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Tracing Uncovers Half-Truths in Slack’s CI Infrastructure (frankc.net)
59 points by frankchen 52 days ago | hide | past | favorite | 29 comments



Abstract:

Traditional monitoring tools like logs and metrics were necessary but not sufficient to debug how and where systems failed in CI, which relies on multiple, interconnected critical systems (e.g. GHE, Checkpoint, Cypress).

In this talk, Frank Chen shares how traces gave us a critical and compounding capability to better understand where, when, how, and why faults occur for our customers in CI. We share how shared tooling for high-dimensionality event traces (using SlackTrace and SpanEvents) could significantly increase our velocity to diagnose code in flight and to debug complex system interactions. We go from stories with early incidents that motivated further investment throughout Slack’s internal tooling teams to stories about gains in performance and resiliency throughout our infrastructure.


I'm curious how Slack does their e2e tests, are they spinning up every dependent service for each PR or are there some long running services shared among the PRs?

Related, are the databases and storage (e.g., s3) populated with fake data for the test runs before hand?

At my current place we have a couple separate services, but haven't built out e2e tests.


at my company we doing this for a Drupal application:

  - new server

  - new database copy (anonymized) (same db server)

  - shared s3 (dev)

  - shared microservices (dev)
Cypress runs against this feature branch environment

For other services we mostly only have dev/stage/prod so it's easier.


A bit light on the technical details that matter (i.e. the actual metrics added, how they went from data to conclusions, exactly why Honeycomb helped), this reads a bit like an advert targetting managers with purchasing power. Is it a report from attending a talk? That might make sense at least.


I worked on a similar system at Plaid, but we used lightstep. The biggest challenge was on boarding engineers to the tool. It was also a bit of a workaround with respect to test flakiness, which we tackled separately. Still, I and many engineers (particularly new ones that were t familiar w the system architecture already) found it valuable!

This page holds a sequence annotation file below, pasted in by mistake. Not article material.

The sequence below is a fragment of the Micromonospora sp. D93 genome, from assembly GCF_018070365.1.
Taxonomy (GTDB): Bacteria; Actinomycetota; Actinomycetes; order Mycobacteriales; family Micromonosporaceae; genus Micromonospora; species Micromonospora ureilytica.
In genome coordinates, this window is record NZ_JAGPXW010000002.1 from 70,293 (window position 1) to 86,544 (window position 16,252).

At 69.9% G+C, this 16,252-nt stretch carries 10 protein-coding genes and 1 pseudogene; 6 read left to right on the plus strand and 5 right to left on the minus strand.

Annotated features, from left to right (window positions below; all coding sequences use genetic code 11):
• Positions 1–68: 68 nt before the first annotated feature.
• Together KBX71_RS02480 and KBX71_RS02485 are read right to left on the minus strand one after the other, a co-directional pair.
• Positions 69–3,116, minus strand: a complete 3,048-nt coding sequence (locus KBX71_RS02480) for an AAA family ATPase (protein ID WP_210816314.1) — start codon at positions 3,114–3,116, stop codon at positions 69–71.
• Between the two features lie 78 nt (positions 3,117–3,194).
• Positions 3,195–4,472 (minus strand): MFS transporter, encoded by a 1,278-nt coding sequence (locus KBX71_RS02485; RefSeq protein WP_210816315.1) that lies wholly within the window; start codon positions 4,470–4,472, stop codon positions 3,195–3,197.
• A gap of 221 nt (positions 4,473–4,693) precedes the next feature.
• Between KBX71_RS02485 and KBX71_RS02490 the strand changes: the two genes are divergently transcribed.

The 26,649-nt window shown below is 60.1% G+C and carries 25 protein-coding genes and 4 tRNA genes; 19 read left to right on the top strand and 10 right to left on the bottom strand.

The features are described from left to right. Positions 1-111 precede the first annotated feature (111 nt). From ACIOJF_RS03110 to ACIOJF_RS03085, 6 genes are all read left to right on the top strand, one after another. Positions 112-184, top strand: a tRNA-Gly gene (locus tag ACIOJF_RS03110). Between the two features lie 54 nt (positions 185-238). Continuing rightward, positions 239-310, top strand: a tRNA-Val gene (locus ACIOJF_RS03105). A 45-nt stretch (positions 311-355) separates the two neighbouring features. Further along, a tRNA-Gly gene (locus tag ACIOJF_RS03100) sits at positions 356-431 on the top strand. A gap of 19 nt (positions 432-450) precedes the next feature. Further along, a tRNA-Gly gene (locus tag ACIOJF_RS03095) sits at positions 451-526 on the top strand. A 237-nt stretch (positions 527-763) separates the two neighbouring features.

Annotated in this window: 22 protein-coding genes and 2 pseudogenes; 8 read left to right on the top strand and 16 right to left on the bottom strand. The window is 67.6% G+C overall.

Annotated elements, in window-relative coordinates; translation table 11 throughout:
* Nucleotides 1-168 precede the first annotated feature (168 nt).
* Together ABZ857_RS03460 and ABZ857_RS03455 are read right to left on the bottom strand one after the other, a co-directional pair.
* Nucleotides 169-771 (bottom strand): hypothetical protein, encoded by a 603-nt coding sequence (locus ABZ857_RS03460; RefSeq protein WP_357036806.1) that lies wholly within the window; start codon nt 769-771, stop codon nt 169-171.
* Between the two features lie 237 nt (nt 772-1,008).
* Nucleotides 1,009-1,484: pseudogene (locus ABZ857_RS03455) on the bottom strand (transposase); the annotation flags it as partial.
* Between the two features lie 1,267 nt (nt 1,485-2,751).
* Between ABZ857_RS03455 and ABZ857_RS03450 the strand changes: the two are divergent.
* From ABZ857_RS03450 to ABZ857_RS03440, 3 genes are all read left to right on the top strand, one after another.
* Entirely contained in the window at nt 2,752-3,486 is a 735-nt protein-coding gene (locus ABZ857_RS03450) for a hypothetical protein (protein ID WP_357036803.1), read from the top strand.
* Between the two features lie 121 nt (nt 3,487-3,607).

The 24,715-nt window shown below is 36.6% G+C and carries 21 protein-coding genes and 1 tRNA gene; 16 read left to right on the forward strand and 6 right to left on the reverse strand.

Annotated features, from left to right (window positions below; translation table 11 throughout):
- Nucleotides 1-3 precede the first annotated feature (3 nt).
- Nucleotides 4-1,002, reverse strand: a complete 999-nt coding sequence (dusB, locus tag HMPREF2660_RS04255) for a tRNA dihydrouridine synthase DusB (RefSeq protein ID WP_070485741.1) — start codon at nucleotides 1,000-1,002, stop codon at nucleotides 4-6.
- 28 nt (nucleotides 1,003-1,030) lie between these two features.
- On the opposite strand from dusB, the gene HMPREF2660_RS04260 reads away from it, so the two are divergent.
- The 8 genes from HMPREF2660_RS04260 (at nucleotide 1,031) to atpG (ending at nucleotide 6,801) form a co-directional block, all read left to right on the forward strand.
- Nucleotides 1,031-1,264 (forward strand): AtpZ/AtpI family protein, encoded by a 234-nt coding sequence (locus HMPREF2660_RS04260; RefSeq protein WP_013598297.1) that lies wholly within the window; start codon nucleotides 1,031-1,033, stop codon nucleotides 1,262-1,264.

I liked this article: https://logz.io/learn/opentelemetry-guide/

You also have the Observability podcasts


I found this good guide on observability for devs by lightstep: https://lightstep.com/observability



I don’t understand any of that. I understand programming concepts though.


Edit: If there's a better venue to ask please send me elsewhere.

Hi Omar, It seems like you're not at Plaid anymore, but if you don't mind there's something I've been trying to figure out for a while and would appreciate your opinion/thoughts.

It has to do with the way Plaid works. Seems to me when financial institutions have account security liability, such 'security guarantees' tend to be contingent on the account holder _never disclosing credentials_. Given the nature of how Plaid works [1], it would seem Plaid users could be taking considerable risk.

I'm wondering if my understanding is right -- do account holders forfeit protection 'guarantees' their financial institution might offer when they use Plaid? Do financial institutions consider Plaid an 'authorized user' in some special way? Quite possibly I'm missing something and was hoping to understand. Thanks!

[1] https://security.stackexchange.com/questions/198005/is-plaid...


Hi, I'm a little late to the party, but I saw this and I do work at Plaid, so I thought I might be able to help answer. First disclaimer: I am definitely not a lawyer. However, the basic premise that banks' liability guarantees are contingent on account holders never disclosing credentials is, as far as I understand it, not correct.

Basically, your rights to be protected against unauthorized transfers are provided under Regulation E, which gives customers the right to address unauthorized transactions from their accounts. Under Reg E, once a consumer properly notifies their financial institution of an unauthorized transaction within a specific amount of time, the financial institution is obligated to limit the consumer’s liability for the unauthorized transaction.

If you provide proper notice to your bank under Reg E, your bank cannot waive their liability, even if you shared account information with a third party. The Consumer Financial Protection Bureau (CFPB) made this explicit in a recently published Compliance Aid. Quoting the relevant section from their FAQ below:

"Q: If a financial institution’s agreement with a consumer includes a provision that modifies or waives certain protections granted by Regulation E, such as waiving Regulation E liability protections if a consumer has shared account information with a third party, can the institution rely on its agreement when determining whether the electronic fund transfer was unauthorized and whether related liability protections apply?

A: No. The Electronic Fund Transfer Act (EFTA) includes an anti-waiver provision stating that “[n]o writing or other agreement between a consumer and any other person may contain any provision which constitutes a waiver of any right conferred or cause of action created by [EFTA].” 15 U.S.C. § 1693l. Although there may be circumstances where a consumer has provided actual authority to a third party under Regulation E according to 12 CFR § 1005.2(m), an agreement cannot restrict a consumer’s rights beyond what is provided in the law, and any contract or agreement attempting to do so is a violation of EFTA."

Source: https://www.consumerfinance.gov/compliance/compliance-resour...


Thank you, helpful!